More to Be Learned for Other High-Risk Situations
For some women, however, the jury is still out on whether MRI screening is beneficial, even though they have conditions that do give them a higher-than-average risk of breast cancer. The guideline says there still isn't enough evidence to recommend for or against MRI screening in women who:
- have a 15%-20% lifetime risk of breast cancer, based on one of several accepted risk assessment tools that look at family history and other factors
- have lobular carcinoma in situ (LCIS) or atypical lobular hyperplasia (ALH)
- have atypical ductal hyperplasia (ADH)
- have very dense breasts or unevenly dense breasts (when viewed on a mammogram)
- have already had breast cancer, including ductal carcinoma in situ (DCIS)
Screening MRIs are not recommended for women with a lifetime risk of breast cancer below 15%.
MRI Also Useful in Contralateral Diagnosis
Although the ACS guidelines find screening MRIs of uncertain value for breast cancer survivors, a newly published study shows the scans can be useful for finding tumors in the opposite (contralateral) breast of women newly diagnosed with the disease.
As many as 10% of women with breast cancer develop a new tumor in the opposite breast, even though nothing is found when they are checked with mammograms and physical exams at the time of their original diagnosis. Finding these cancers earlier could help women make treatment decisions (some women with cancer in just one breast opt to have both breasts removed as a precaution), and might spare them from extra rounds of surgery and chemotherapy later.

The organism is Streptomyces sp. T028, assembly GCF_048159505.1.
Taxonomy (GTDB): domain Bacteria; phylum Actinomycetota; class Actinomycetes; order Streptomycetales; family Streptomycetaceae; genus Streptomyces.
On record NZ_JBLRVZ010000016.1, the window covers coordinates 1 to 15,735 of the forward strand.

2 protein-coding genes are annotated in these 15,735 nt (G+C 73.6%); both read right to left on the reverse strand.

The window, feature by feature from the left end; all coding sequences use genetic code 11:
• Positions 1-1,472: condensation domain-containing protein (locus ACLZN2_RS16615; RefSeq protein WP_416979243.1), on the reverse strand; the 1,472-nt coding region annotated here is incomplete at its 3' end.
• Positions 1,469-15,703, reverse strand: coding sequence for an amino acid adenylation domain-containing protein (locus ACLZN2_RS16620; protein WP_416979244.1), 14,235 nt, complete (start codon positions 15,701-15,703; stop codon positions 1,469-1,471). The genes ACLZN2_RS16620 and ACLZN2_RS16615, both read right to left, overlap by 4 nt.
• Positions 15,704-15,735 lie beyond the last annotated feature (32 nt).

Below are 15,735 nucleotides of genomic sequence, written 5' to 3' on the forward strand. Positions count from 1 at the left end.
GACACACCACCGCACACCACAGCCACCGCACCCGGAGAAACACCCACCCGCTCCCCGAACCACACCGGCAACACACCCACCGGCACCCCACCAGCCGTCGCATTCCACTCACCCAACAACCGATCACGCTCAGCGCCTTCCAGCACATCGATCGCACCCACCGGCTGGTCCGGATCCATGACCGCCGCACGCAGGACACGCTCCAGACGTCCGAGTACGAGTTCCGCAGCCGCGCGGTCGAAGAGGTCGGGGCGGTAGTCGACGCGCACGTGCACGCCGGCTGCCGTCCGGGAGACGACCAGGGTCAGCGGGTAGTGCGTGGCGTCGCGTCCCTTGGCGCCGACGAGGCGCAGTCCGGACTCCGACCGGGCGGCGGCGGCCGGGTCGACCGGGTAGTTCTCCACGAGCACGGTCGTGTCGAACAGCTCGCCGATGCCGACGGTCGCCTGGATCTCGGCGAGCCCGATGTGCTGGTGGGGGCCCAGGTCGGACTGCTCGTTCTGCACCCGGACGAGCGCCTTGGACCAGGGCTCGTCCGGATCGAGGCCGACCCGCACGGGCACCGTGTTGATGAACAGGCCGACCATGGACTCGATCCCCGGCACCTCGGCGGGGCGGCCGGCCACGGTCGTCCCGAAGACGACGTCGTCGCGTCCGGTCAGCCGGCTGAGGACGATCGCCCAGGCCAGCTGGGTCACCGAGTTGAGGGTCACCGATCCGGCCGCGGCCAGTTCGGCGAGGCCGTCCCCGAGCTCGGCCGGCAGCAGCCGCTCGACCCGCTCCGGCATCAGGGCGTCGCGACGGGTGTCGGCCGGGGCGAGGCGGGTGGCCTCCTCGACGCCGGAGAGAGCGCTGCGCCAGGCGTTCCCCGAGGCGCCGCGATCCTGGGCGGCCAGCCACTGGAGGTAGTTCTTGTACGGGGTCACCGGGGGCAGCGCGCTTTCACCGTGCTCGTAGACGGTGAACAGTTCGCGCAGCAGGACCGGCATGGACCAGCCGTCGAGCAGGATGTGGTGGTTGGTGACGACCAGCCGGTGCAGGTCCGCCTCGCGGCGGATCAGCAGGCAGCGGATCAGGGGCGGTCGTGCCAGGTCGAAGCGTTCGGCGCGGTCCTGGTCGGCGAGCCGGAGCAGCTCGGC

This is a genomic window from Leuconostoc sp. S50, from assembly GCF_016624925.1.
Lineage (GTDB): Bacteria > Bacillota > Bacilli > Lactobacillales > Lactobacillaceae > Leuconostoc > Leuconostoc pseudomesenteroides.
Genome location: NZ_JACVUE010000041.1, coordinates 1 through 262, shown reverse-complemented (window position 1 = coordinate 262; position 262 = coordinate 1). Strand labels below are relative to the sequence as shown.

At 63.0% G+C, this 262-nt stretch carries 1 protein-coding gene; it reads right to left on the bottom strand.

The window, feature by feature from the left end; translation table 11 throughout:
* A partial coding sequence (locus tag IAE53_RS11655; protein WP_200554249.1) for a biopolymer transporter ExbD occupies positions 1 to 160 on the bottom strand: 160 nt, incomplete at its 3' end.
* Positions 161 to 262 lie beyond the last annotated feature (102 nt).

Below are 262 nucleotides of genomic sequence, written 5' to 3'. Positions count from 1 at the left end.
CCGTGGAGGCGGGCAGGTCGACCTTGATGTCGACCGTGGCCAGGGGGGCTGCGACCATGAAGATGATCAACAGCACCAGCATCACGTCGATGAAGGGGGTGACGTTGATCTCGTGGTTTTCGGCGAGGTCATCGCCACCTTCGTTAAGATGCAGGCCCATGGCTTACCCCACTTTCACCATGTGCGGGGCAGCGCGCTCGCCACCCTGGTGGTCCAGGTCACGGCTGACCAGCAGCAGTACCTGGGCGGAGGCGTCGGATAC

Researchers from the University of Washington Medical Center in Seattle studied 969 newly diagnosed breast cancer patients to see if MRIs could find contralateral cancers that mammograms and physical exams missed. The scans found 30 early-stage tumors the other tests could not detect, and missed only 3.
"This study gives us a clearer indication that if an MRI of the opposite breast is negative, women diagnosed with cancer in only one breast can more confidently opt against having a double (or bilateral) mastectomy," says John E. Niederhuber, MD, director of the National Cancer Institute, which sponsored the study.
The results appear in the New England Journal of Medicine. The study was released to coincide with the publication of the new ACS guidelines for MRI screening in high-risk women.
Citations: "American Cancer Society Guidelines for Breast Screening with MRI as an Adjunct to Mammography" Published in the March/April 2007 CA: A Cancer Journal for Clinicians (Vol. 57, No. 2: 75-89). First author: Debbie Saslow, PhD, American Cancer Society.
MRI Evaluation of the Contralateral Breast in Women with Recently Diagnosed Breast Cancer Published in the March 29, 2007 New England Journal of Medicine (Vol. 356, No. 13: 1295-1303). First author: Constance D. Lehman, MD, PhD, University of Washington Medical Center, Seattle.
Reviewed by: Members of the ACS Medical Content Staff
ACS News Center stories are provided as a source of cancer-related news and are not intended to be used as press releases.